I don’t know what Scott means when he says that the demand for money is usually defined as M/P. M/P is a number of units of currency. The demand for money is some functional relationship between desired holdings of money and a list of variables that influence those desired holdings. To say that the demand for money is defined as M/P is to assert an identity between the amount of money demanded and the amount in existence which rules out an excess demand for money by definition, so now I am really confused. The Cambridge k expresses the demand for money in terms of a desired relationship between the amount of money held and nominal income. But again, I can’t tell whether Scott is thinking of k as a functional relationship that depends on a list of variables or as a definition in which case the existence of an excess demand for money is ruled out by definition. So I am still confused.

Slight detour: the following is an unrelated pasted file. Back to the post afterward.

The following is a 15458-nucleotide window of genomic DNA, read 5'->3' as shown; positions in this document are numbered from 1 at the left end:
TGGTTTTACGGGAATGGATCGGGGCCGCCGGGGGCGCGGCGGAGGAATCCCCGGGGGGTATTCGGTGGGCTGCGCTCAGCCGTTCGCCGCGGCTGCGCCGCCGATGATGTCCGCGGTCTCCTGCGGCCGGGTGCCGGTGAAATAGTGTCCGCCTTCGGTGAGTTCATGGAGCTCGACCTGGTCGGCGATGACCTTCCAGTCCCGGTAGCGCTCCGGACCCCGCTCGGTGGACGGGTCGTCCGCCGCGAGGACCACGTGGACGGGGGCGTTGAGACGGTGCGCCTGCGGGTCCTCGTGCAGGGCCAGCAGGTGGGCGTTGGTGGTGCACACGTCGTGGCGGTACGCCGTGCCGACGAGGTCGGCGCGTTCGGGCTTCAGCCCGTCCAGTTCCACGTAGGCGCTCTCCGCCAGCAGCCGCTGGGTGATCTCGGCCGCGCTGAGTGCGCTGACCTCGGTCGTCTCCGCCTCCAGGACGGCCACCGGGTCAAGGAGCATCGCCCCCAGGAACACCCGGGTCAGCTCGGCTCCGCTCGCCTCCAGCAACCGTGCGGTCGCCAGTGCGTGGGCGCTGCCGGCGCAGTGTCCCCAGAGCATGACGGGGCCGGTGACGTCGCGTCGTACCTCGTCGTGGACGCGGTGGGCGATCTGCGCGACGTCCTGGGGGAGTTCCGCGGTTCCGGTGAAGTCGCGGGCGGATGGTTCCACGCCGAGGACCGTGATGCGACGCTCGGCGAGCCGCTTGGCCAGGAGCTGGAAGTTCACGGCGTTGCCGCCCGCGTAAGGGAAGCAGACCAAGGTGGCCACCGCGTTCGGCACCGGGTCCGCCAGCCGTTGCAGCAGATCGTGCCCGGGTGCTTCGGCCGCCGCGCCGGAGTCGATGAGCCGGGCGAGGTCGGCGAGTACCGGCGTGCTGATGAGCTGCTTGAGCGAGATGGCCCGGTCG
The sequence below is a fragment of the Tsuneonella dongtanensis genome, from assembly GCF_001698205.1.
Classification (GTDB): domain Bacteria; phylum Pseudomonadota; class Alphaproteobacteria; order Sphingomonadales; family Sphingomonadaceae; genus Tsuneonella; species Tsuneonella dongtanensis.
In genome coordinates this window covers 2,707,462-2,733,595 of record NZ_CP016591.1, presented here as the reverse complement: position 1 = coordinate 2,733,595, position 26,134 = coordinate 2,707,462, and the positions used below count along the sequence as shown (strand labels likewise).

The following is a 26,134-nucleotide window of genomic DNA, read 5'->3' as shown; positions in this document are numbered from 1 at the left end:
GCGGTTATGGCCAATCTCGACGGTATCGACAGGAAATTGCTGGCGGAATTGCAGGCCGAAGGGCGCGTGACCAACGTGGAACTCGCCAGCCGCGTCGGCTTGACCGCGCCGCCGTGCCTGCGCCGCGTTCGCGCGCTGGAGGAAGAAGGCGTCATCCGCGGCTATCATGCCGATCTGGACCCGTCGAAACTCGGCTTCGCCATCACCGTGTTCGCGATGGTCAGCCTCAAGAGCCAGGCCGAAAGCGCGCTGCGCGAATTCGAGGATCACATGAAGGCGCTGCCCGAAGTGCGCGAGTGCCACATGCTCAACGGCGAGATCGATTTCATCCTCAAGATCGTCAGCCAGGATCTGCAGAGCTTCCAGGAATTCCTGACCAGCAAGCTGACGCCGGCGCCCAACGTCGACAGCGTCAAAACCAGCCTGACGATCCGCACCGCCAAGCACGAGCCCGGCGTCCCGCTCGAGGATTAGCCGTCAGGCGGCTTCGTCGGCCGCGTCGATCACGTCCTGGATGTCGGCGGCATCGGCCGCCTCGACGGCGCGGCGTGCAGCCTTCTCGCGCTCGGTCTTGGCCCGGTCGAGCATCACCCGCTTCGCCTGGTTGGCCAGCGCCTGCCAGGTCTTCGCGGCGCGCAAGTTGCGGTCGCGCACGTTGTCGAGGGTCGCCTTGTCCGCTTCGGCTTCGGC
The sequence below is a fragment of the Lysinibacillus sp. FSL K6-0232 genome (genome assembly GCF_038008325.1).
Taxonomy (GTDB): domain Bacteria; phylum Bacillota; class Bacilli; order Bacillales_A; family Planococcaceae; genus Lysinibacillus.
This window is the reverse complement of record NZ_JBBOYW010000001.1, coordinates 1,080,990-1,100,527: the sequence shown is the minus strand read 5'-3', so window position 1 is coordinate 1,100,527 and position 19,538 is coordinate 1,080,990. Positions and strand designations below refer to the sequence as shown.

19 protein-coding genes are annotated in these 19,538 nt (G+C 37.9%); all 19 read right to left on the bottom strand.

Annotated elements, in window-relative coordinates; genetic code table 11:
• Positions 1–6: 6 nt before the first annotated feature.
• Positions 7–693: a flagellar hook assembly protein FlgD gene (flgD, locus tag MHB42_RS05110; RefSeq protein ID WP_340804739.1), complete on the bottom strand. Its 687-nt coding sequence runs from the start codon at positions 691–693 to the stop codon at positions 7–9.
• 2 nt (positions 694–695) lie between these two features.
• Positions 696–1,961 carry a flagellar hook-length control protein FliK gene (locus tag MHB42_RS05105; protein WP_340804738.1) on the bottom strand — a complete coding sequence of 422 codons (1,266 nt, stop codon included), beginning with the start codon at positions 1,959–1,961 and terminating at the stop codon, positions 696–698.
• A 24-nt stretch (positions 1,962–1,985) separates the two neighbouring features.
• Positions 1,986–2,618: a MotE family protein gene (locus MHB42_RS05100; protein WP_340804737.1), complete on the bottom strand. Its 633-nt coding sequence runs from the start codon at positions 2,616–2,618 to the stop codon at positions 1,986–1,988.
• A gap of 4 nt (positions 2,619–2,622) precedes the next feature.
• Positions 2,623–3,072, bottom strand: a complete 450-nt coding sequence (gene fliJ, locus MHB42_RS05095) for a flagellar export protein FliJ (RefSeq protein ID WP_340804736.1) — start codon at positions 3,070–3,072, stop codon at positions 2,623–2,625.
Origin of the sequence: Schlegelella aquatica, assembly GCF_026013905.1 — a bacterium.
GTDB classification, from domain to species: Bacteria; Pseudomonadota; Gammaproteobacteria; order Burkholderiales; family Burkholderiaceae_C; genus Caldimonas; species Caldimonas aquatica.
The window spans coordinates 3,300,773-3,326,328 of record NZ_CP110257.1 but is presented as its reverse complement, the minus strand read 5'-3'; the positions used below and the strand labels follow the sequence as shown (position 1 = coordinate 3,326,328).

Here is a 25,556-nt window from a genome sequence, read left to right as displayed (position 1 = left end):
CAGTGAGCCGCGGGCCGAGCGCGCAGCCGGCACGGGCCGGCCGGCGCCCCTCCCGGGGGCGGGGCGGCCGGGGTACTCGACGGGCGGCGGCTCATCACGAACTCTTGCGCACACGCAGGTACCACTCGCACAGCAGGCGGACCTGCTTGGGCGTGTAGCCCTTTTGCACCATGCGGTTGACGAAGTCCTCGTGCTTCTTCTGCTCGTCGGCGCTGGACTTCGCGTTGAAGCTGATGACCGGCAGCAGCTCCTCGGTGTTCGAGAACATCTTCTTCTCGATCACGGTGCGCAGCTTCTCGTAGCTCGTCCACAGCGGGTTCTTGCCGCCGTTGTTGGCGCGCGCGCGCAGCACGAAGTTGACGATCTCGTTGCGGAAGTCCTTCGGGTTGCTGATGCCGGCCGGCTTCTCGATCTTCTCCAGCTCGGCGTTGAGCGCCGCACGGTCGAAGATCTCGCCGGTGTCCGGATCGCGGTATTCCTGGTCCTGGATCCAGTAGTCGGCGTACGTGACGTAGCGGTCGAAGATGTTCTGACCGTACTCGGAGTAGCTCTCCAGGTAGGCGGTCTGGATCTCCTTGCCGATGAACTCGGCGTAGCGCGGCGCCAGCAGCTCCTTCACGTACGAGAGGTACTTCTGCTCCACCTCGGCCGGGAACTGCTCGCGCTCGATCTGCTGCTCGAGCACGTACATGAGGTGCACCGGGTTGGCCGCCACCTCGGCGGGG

I agree that a debt crisis could raise the demand for money, but in my example, it is entirely plausible that, on balance, the demand for money to hold went down because debtors would have to use all their resources to pay the interest owed on their debts.

I don’t disagree that the Fed could engage in a monetary policy that would alleviate the debt burden, but the problem they would be addressing would not be an excess demand for money; the problem being addressed would be the debt burden. but under a gold clause inflation wouldn’t help because creditors would be protected from inflation by the requirement that they be repaid in terms of a constant gold value.

Scott concludes: